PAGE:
December 14, 2007


Holiday Images: 2002 Christmas tree with G adding the details.

There it is. A done deal. I managed to get ready to have two friends to dinner while breaking only the Russell Wright butter dish. I laid it on the counter so he could see it the minute he got home.

“Where’s the chip?”

“There’s no chip. The edge shattered into a million pieces,” I answered.

“We’ll never be able to get another,” he said standing in front of it. Mourning.

I knew it was a favorite dish of his. I tucked it inside a towel to dry then brainlessly I whipped the towel off the counter. Only when it crashed on the tile floor with a final ceramic on ceramic implosion did I realized that it had been in the towel. It was as if I had suddenly turned into our friend Duck with no memory of my immediate actions. I felt doubly awful.

We visited Duck first yesterday.

“He just tried to go out the door,” the receptionist told us.

“We caught him going out the back door,” one of the nurses told us. “He said he was going home.”

“Do I have to stay here tonight?” He asked us when we joined him in his room.

“Yes, you live here now,” replied G in a litany that is becoming familiar. “You have lived here for eleven months.”

“No I don’t, I was walking in Balboa Park just two weeks ago.”

We always try to deflect the topic. Change the subject.

“Are you ready for dinner?”

“Where do I eat?”

G, patient as all get out replies, “You eat in the dining room.”

“No I don’t.”

“Yes, you have been eating there for eleven months. Breakfast, lunch, and dinner.”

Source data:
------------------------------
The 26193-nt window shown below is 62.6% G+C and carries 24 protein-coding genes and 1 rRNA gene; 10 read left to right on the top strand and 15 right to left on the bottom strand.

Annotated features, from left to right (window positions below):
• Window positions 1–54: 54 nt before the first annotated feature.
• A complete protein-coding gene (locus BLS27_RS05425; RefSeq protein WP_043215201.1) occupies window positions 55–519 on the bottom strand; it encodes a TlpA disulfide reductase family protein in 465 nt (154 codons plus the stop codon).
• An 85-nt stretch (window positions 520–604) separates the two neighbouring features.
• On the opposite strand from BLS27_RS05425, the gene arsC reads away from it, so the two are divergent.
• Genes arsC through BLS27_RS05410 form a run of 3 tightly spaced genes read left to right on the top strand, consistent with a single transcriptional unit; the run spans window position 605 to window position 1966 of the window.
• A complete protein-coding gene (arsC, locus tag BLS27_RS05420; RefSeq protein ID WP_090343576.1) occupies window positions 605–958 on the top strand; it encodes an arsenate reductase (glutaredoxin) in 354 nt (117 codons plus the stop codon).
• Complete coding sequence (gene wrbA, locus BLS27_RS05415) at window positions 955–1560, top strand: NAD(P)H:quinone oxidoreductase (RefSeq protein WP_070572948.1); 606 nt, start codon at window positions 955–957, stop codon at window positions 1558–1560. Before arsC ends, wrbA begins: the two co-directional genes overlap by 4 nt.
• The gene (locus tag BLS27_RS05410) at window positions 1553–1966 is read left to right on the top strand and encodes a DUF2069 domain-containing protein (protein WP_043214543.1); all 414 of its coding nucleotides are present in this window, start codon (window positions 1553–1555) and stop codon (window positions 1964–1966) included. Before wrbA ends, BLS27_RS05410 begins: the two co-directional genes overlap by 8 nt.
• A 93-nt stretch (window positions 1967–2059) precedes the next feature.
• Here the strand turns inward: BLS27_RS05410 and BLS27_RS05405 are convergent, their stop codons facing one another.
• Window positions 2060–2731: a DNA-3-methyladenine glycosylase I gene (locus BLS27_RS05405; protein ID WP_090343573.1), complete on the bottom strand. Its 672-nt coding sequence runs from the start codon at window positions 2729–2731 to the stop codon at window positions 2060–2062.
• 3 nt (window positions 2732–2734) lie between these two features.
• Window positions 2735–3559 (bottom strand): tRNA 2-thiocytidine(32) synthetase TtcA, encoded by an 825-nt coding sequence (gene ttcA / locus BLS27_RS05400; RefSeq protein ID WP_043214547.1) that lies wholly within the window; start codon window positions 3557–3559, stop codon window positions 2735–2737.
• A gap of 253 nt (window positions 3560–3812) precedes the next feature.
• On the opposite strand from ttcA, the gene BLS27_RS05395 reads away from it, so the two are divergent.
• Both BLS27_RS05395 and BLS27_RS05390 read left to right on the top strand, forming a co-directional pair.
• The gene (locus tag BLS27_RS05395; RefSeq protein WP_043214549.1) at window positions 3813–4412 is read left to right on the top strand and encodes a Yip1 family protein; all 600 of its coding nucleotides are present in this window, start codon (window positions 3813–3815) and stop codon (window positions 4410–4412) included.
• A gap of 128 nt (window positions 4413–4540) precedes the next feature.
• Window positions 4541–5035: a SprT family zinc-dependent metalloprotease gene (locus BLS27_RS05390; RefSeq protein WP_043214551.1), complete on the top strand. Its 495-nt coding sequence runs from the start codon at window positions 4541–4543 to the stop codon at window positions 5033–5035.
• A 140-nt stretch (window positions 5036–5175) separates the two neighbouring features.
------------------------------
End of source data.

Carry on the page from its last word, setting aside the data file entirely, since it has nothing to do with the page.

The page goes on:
“No!” He sounded quite astounded by the fact that he ate in the dining room.

Perhaps I should have asked, just for curiosities sake, where he thought he ate. Allie saved the day for us.

“Here’s Allie,” I said in a sprightly fashion deflecting the conversation once again. “You sit with Allie for breakfast, lunch, and dinner.”

He remembered her, and just for the moment I felt very relieved. She’s a veteran and has applied to move to the veteran’s home in Chula Vista. Her brain works very clearly. She cares for Duck, and she makes sure he goes to his meals by herding him there in her motorized chair. She makes sure he gets to crafts class too. I am very grateful to her for the efforts she makes.

“You save him all the time,” I tell her. “He’s having a very bad day today.”

We nod together; she understands.

“I’m sorry to say that I selfishly hope you don’t move for a long, long time.”

“It’s the VA,” she replied. “It may be a long, long time before there’s room down there.”

Duck: Very, very confused yesterday.

Me: Still nursing tooth. Dinner jigsaw: We will have to move the sofa, but it’s better than sitting on the floor or eating off our laps.

G: Came home singing last night. He went off to the Company in office Christmas Party this morning singing and wearing a Mickey Mouse shirt. Is he making a statement?

Weather: Have my fingerless gloves on and am heating the whole house. Gee, it looks as if we may have the heat on for three days this year. That will be 150 a day x 3= 450. Old style radiant heating may have been a good idea when energy costs were low, but it today’s world it doesn’t work.


  1. I am so sorry about that favorite dish. I is so odd how we become so attched to things that that. I have a favorite bowl that I like to eat soup from, especially when I am sick, and a favorite platter for Turkey.

  2. Ohhh, I like that tree. That is a really friendly-looking tree. Y'all done good, my friends.

  3. It is s shame about the dish. Is there any chance of finding a new favourite? That is after a period of mourning. If it works for house pets, surely it would work for dishes.


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